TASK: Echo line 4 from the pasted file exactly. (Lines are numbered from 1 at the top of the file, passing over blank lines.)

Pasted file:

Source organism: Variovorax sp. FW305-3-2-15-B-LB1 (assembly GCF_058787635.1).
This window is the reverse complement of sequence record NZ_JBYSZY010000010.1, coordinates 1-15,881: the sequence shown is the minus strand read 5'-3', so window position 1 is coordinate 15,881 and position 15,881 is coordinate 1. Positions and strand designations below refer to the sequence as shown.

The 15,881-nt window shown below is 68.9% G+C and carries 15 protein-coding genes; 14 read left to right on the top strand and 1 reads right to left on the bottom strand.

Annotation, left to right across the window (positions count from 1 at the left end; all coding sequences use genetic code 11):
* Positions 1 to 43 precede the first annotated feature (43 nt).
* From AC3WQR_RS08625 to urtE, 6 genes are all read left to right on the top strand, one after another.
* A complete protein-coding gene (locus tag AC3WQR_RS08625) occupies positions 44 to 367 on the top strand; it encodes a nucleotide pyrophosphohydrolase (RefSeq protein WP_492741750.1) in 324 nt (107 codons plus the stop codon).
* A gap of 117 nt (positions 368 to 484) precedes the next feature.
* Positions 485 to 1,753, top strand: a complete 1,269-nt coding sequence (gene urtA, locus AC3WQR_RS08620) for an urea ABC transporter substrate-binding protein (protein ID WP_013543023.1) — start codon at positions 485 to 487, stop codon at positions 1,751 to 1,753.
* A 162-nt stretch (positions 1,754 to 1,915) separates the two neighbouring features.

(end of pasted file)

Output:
Annotation, left to right across the window (positions count from 1 at the left end; all coding sequences use genetic code 11):